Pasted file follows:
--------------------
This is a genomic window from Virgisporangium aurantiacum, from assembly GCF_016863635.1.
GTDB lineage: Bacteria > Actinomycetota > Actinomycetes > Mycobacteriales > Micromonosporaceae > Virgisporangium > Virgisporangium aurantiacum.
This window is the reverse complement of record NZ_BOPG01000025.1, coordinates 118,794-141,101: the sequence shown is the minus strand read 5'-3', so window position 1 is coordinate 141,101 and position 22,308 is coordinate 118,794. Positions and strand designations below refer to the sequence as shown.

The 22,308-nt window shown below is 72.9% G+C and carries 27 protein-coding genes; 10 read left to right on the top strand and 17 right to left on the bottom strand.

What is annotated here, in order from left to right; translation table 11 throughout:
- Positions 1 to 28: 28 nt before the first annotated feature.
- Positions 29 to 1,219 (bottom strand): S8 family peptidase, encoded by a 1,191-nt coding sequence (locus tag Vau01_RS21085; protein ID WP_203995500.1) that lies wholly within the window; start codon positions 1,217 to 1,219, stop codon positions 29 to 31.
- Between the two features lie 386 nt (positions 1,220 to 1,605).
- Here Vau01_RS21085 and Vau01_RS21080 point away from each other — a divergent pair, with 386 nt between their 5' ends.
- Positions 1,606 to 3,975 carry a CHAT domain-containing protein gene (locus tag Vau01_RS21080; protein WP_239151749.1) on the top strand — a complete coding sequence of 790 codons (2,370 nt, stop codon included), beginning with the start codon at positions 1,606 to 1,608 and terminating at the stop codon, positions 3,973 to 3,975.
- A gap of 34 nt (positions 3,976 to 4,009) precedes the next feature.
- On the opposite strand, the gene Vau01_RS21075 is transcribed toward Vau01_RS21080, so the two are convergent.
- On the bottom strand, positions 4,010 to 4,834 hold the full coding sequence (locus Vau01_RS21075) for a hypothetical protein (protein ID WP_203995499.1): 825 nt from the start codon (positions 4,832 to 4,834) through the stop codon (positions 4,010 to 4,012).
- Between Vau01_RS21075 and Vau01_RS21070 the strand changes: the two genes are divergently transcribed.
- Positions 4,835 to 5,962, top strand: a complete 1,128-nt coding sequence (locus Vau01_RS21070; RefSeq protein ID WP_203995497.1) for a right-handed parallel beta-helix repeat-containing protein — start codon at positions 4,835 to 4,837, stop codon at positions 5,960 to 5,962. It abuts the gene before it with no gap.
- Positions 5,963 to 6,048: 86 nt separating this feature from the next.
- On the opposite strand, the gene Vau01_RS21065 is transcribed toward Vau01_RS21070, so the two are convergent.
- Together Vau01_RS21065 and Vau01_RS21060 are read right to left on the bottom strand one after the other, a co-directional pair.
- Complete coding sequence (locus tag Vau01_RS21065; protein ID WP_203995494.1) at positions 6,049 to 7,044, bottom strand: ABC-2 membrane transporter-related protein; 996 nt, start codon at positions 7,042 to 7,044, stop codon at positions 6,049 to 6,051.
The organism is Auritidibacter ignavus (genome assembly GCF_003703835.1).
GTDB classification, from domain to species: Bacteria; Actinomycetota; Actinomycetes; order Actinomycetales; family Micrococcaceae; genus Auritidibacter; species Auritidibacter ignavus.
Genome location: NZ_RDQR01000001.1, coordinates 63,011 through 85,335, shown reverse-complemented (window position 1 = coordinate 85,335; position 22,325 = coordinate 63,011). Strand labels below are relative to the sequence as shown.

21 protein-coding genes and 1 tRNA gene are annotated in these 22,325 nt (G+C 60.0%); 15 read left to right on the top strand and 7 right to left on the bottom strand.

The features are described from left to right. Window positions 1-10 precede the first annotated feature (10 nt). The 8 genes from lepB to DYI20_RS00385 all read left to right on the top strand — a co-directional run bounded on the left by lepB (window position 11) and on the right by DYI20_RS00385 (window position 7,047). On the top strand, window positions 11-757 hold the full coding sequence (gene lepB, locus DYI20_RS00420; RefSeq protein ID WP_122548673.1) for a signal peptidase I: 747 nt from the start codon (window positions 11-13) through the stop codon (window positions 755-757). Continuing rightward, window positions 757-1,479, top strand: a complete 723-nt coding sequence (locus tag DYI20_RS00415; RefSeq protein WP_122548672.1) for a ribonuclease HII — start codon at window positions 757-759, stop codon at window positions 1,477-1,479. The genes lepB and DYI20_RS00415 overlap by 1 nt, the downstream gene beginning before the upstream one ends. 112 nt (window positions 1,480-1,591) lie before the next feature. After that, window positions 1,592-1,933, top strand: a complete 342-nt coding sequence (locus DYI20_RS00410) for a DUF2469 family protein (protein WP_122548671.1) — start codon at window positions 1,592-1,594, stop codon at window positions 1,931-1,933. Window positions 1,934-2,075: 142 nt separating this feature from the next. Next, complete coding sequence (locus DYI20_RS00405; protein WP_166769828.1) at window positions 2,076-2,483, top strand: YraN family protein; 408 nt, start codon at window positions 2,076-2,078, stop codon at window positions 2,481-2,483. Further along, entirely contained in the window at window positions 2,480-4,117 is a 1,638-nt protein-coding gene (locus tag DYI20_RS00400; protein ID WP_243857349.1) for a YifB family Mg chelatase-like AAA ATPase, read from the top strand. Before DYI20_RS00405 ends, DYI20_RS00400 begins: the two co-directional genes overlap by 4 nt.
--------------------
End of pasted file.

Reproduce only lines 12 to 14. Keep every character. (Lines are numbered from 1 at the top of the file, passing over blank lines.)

- On the opposite strand, the gene Vau01_RS21075 is transcribed toward Vau01_RS21080, so the two are convergent.
- On the bottom strand, positions 4,010 to 4,834 hold the full coding sequence (locus Vau01_RS21075) for a hypothetical protein (protein ID WP_203995499.1): 825 nt from the start codon (positions 4,832 to 4,834) through the stop codon (positions 4,010 to 4,012).
- Between Vau01_RS21075 and Vau01_RS21070 the strand changes: the two genes are divergently transcribed.